Central body lift (belt lipectomy): A face-lift for the trunk, a central body lift focuses on the midsection, thighs and buttocks, removing excess skin and fat and lifting and pulling taut the remaining skin for a smoother, more toned appearance.

Tummy tuck (abdominoplasty): This procedure removes excess skin and fat in the abdominal area, lifting the remaining skin, resulting in a flatter appearance of the stomach.

Medial thigh lift: Removes excess fat in the upper and inner thigh, tightening the skin for improved appearance of the thigh; helps to reduce friction of thighs while walking.

Arm lift (brachioplasty): Hanging skin is removed from under the arm.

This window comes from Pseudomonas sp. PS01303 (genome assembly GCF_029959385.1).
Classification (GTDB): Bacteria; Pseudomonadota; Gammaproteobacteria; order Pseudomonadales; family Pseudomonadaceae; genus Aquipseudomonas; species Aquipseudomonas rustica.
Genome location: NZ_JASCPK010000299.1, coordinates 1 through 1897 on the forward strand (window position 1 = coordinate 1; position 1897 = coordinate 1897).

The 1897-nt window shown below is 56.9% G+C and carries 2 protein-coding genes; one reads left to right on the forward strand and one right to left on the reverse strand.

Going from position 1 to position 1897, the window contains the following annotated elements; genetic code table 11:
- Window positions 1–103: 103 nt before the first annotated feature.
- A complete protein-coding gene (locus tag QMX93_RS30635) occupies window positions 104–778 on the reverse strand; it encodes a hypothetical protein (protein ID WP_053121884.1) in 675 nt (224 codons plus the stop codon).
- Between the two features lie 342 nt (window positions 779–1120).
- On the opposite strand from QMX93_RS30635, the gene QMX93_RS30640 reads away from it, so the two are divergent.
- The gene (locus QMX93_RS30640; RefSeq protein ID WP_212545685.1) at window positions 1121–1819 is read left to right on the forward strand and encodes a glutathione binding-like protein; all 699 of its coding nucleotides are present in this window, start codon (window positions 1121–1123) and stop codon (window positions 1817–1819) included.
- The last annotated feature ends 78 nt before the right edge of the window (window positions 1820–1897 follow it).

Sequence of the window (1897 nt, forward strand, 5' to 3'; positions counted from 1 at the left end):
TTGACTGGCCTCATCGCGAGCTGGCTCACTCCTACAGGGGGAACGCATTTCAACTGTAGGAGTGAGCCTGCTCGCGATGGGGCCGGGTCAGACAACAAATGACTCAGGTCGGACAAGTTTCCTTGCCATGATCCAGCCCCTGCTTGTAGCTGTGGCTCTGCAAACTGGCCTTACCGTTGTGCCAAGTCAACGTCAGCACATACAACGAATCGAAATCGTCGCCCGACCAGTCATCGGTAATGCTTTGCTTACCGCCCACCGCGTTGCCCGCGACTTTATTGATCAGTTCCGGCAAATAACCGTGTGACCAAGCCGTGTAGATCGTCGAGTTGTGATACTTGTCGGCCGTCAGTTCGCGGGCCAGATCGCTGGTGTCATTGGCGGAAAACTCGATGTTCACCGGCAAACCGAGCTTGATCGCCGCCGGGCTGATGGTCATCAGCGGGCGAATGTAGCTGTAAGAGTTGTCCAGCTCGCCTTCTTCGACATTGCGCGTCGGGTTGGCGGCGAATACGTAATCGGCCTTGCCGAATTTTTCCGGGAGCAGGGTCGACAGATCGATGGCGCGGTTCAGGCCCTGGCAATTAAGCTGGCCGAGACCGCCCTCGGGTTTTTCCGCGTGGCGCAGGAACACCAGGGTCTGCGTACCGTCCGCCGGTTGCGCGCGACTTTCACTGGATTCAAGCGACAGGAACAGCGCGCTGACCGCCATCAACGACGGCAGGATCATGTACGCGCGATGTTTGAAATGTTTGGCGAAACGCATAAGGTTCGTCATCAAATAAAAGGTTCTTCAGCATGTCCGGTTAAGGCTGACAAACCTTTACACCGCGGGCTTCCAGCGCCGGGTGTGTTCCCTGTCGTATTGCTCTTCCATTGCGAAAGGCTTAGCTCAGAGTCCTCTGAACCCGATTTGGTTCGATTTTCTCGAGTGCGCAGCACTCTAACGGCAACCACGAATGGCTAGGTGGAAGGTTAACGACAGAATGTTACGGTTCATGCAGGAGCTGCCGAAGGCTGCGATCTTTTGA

Breast lift (mastopexy): A breast lift raises and firms the breasts by removing excess skin and tightening the surrounding tissue to reshape and support the breast. Depending upon the amount of weight lost, it may be necessary to use implants to restore the proper shape and volume to the breast.

How risky is body contouring surgery? Even for relatively safe procedures, no surgery is without risks and side effects, says Steven L. Garner, MD, FACS, board certified plastic surgeon practicing in Santa Cruz, California. Like all surgical procedures, you can experience infection, bleeding, scarring or even blood clots, especially if you have chronic health conditions or you’re a smoker. “But scarring is most common,” he explains.

Sun protection of the scar as well as the use of silicone gels used post surgically can minimize any unsightliness, but you’ll still have a scar, says Garner. “People who have had to endure sagging skin are more able to accept some scarring than the average person,” he adds. “Of course you don’t want a scar, but you’d trade that (sagging) skin for a scar.”